• For individuals with electricity, please check in on friends, family, and neighbors, particularly those most susceptible to freezing temperatures and power outages, such as seniors and those with access and functional needs. Register to receive ALERT Spokane messages at
      and follow #InlandWind on social media.

      For more local emergency preparedness information, visit the health district’s page dedicated to emergency preparedness. Become a fan of SRHD on Facebook to receive local safety and wellness tips or follow them at @spokanehealth. For more info on the city’s warming shelters, click here. You can also get the latest news and information on spokanecity.org and @spokanecity on Facebook, Twitter and Instagram.

      (Source:  Kim Papich, Spokane Regional Health District, November 2015) 

  • Power outages can cause a number of safety concerns.  During a power outage,

    • Turn off lights and electrical appliances except for the refrigerator and freezer.
    • Even if it is dark, turn light switches and buttons on lamps or appliances to the “off” position.
    • Unplug computers and other sensitive equipment to protect them from possible surges when the power is restored.
    • Leave one lamp on, so you will know when power is restored. Wait at least 15 minutes after power is restored before turning on other appliances.
    • Conserve water, especially if you use well water.
    • Never use gas ovens, gas ranges, barbecues or portable or propane heaters for indoor heating—they use oxygen and create carbon monoxide that can cause suffocation.
    • Candles can cause a fire. It's far better to use battery-operated flashlights or glow sticks for lighting.
    • Using a kerosene heater, gas lantern or stove inside the house can be dangerous. Maintain proper ventilation at all times to avoid a build up of toxic fumes, and be sure to have a carbon monoxide detector.
    • Stay away from downed power lines and sagging trees with broken limbs.
      (Source:  Kim Papich, Spokane Regional Health District, November 2015) 

  • Keeping food safe.

    • If food is unrefrigerated for more than four hours, it needs to be thrown out. During an outage, do not open the refrigerator or freezer door. Frozen food can stay cold in a well-packed freezer for 48 hours (24 hours if it is half-packed).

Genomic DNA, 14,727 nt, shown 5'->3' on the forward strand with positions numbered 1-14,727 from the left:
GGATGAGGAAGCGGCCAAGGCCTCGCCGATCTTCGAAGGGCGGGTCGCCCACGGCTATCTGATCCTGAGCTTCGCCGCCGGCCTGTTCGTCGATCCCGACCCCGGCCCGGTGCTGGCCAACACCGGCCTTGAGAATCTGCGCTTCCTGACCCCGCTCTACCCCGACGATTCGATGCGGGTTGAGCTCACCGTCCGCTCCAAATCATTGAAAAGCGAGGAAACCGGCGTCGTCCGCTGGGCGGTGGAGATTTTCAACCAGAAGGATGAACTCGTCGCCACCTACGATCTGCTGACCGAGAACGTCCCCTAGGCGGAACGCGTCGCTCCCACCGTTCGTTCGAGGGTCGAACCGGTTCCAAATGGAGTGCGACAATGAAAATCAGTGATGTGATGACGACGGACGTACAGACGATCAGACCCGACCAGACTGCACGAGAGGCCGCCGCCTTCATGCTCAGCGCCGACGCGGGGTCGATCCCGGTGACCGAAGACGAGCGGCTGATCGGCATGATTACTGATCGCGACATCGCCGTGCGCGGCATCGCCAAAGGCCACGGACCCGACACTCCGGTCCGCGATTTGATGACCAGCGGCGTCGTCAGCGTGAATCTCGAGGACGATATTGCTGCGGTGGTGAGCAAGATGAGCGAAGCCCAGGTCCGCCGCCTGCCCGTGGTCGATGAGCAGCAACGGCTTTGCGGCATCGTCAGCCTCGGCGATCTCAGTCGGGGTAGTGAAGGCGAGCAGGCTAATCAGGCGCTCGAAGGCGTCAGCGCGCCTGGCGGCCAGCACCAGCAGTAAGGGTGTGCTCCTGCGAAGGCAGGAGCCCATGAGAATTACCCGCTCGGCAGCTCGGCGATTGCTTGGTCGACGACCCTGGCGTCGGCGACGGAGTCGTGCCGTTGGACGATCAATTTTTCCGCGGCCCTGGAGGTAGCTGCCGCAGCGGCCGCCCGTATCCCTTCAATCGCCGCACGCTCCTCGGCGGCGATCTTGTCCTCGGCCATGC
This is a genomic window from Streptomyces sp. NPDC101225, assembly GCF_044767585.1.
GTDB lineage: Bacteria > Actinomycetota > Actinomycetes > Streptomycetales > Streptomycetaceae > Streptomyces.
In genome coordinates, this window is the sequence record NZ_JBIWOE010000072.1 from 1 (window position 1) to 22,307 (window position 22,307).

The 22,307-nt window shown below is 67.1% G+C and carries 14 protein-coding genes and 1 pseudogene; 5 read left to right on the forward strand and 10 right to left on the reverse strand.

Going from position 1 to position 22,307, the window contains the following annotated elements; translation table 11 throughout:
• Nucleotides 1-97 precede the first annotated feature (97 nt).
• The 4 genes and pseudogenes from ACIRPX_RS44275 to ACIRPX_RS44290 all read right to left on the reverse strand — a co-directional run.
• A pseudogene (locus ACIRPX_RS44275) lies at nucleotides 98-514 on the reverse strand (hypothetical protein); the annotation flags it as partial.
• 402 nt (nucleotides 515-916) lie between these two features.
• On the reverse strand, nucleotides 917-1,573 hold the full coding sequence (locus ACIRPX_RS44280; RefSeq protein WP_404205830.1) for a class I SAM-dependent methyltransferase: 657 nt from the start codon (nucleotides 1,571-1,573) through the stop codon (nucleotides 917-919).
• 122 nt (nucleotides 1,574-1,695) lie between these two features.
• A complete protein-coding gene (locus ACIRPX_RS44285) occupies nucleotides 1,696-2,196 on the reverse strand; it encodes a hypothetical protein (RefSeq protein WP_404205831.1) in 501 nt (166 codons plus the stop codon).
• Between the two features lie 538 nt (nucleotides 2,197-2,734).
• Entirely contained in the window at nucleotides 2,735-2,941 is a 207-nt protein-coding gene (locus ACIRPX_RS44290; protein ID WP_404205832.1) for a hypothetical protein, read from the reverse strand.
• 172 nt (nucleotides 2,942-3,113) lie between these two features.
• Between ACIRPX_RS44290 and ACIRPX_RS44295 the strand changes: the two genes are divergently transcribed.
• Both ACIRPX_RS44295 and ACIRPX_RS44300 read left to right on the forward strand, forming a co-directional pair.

• Use and store food carefully to prevent foodborne illness when power outages make refrigeration unavailable.
    • Use foods first that can spoil most rapidly.
    • Keep doors to refrigerators and freezers closed. Your refrigerator's freezer will keep food frozen for up to a day. A separate fully-loaded freezer will keep food frozen for two days.
    • Use an ice chest packed with ice or snow to keep food cold. Buy dry ice to save frozen food. Do not handle dry ice with your bare hands. Use blocks or bags of ice to save refrigerator foods.
    • Use caution if storing food outside during winter to keep it cold. The outside temperature varies, especially in the sun. Frozen food may thaw and refrigerator food may become warm enough to grow bacteria. Food stored outside must be secured from contamination by animals.
    • If in doubt, throw it out. Throw out meat, seafood, dairy products and cooked food that does not feel cold.
    • Never taste suspect food. Even if food looks and smells fine, illness-causing bacteria may be present.
      (Source:  Kim Papich, Spokane Regional Health District, November 2015) 

What you should NOT do
  • Never touch or attempt to move downed lines.  Even the ground around a downed line can be dangerous, so stay as far away as possible and keep others away. Do not attempt to rescue someone else who has touched a downed line.

    To report a downed power line with
    Avista Utilities, call (800) 227-9187 
        (includes natural gas issues)
    Inland Power and Light Co.  (877-668-8243)
    Kootenai Electric Cooperative, call 1-877-744-1055
    Modern Electric Water Company, call (509) 926-9800
    Vera Water and Power, call (509) 924-3800
  • Never place a generator inside your house.  Always locate your generator outside, so poisonous carbon monoxide gas does not enter your home.   
  • Never use a generator to re-energize your entire house.  Only use your generator to run specific appliances; and keep it outside, so poisonous fumes do not enter the home.   
  • Never wire an emergency generator into your home's electrical system, unless there is a disconnect switch to separate generated power from your power company's distribution system.  Back feed into power lines from a generator can injure or kill a lineman working on the line. 

    For more information:  
    Spokane Department of Emergency Management
    (509) 477-7606